Skip to main content

Style Magazine

Roseville Athletic Trainer Shares Routine for Older Adults

Oct 30, 2015 09:59AM ● By David Norby

Photo © Elena Ray/

Active adults are always looking for new ways to stay fit. They know that as they age, regular exercise is essential for maintaining strength and optimum health. Here in our corner of California, the mild winter weather usually allows for a daily walk or game of golf, but now is also a good time to enjoy a variety of indoor workouts. Read on for five, low-impact recommendations that are varied enough to keep you coming back for more. Remember: Check with your doctor before you start any new exercise regimen.

1 / Hatha Yoga

Yoga fulfills all of the categories of good exercise, combining endurance with stretches, strength training and balance. Hatha yoga typically describes a gentle, basic yoga routine with no flow between poses. Classes include slow-paced stretching with simple breathing exercises, perhaps seated meditation, and poses that can range from a “seated forward bend” to “warrior I,” which builds up power in the legs and hips. Don’t forget the final “relaxation” pose, a great stress-buster in which you lie down turn off your thoughts.

2 / Strength Training Circuit Followed by Yoga Cool Down

“As adults age, they must actively maintain their strength and flexibility or risk losing it,” says Noelle Ritter, ATC, CSCS, MES, certified athletic trainer at Roseville Health & Wellness Center. “For a low-impact workout, begin with multi-joint functional movements such as chair squats, modified floor push-ups and alternating lunges, then complete the workout with some basic yoga poses.” Ritter recommends this routine to stretch the muscles and gain long-term flexibility, which will help to build overall postural strength. 

3 / TRX

TRX Suspension Training is a small-group workout that’s low impact and beneficial for all ages. “A TRX is a nylon strap with handles that allow you to perform hundreds of different exercises using your own body weight and gravity,” explains Lisa Packheiser, ATC, fitness director at Johnson Ranch Racquet Club in Roseville (a Spare Time Club). “We offer classes that consist of retirees who are looking to get and stay strong overall, work on their balance, flexibility, stability and core strength, and TRX can do all of that.” The workout is beginner friendly and it’s easy to modify exercises to your own comfort level.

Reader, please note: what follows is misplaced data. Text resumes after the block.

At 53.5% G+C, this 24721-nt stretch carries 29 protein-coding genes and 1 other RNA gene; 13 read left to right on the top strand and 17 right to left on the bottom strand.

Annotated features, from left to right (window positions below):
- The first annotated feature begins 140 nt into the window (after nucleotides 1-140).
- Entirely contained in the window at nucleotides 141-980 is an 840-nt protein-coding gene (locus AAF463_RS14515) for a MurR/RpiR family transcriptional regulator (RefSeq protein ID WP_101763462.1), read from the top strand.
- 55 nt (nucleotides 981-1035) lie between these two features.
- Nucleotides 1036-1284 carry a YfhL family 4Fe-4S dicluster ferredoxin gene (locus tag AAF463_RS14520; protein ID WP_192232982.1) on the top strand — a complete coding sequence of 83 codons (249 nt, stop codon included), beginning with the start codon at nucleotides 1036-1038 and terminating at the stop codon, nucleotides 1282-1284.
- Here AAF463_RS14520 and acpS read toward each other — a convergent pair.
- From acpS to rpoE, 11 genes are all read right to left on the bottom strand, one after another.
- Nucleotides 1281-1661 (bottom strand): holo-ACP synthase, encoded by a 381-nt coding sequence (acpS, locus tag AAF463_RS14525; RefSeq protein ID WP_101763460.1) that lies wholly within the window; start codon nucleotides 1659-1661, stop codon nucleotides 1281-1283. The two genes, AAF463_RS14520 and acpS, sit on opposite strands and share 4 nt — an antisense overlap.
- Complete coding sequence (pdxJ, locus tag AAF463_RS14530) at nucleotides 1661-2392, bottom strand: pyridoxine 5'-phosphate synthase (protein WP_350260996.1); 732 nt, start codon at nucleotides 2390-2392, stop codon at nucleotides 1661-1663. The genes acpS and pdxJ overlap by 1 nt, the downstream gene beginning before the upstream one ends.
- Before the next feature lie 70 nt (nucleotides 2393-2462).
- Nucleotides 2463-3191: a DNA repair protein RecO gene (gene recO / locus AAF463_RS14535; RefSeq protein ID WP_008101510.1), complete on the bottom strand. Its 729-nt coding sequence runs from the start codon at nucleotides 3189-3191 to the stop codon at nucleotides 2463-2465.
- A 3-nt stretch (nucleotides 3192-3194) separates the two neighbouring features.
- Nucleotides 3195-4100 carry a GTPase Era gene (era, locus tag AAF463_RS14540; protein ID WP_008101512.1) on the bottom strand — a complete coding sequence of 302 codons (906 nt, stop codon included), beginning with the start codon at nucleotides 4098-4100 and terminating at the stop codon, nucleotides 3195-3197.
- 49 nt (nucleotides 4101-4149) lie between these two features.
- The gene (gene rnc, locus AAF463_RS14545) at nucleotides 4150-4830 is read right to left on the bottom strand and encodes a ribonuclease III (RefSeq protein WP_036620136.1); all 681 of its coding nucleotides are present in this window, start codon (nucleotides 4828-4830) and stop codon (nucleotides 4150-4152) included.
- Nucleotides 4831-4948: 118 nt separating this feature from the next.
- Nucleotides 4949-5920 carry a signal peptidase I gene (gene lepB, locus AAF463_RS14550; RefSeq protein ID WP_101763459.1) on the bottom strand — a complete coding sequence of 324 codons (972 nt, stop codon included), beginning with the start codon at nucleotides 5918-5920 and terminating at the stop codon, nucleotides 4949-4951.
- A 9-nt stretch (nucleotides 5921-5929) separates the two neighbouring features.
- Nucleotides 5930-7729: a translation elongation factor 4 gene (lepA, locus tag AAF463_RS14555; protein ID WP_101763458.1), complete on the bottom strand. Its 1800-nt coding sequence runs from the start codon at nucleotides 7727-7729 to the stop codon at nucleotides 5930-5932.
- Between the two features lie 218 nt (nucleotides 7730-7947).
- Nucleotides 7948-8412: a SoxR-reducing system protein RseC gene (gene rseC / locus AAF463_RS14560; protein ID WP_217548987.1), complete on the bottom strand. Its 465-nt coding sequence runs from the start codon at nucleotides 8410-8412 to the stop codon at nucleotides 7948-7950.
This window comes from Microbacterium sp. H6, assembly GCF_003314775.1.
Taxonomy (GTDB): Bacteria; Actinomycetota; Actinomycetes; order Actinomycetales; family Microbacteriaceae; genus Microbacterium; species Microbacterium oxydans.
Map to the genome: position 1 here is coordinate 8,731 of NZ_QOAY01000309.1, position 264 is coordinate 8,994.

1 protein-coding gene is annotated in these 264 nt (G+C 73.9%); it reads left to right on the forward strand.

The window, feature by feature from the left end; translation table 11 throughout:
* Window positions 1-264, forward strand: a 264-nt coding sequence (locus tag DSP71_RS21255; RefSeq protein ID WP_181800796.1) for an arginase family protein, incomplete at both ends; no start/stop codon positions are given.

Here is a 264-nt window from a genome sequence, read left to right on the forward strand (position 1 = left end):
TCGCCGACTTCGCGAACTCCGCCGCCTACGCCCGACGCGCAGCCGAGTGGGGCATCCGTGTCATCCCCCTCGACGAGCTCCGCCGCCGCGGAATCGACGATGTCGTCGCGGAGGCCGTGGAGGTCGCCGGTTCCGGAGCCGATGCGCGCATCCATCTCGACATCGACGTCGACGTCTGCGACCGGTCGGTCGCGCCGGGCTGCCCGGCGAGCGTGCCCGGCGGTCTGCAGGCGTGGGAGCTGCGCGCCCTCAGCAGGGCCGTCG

4 / Group Fitness 

These classes fit the bill for many people who enjoy interaction and camaraderie while exercising. Melissa Thomas, group fitness director at California Family Fitness, recommends the club’s Young at Heart programs. “These low-impact workouts combine cardio, strength training, balance and stretching,” Thomas explains. “In just 50 minutes, members who participate in this musical aerobics class increase functional movement and overall fitness while having fun and meeting new people.” 

5 / Qigong

Qigong is a practice that’s similar to tai chi with numerous health benefits, according to Alex Tuggle, LAc, a second-generation licensed acupuncturist, certified qigong practitioner and instructor in the Eight Treasures qigong of the Ni family lineage, at Golden Wellness Center in Placerville. “The energy-building aspect of qigong is different than any other type of exercise,” he says. “With gentle core-building exercises and deep-breathing techniques, you create a mind-body connection that facilitates your body’s ability to heal and regenerate. [What’s more], the exercises can be adjusted to various physical abilities and fitness levels in order to strengthen your core and [increase] lower body strength.” Qigong practices are easy to learn and can aid in the treatment of anxiety, depression, diabetes, neuropathies and other health issues. Tuggle says his classes “balance the mental, physical and emotional aspects for complete wholeness, wellness and health.”

— Janet Scherr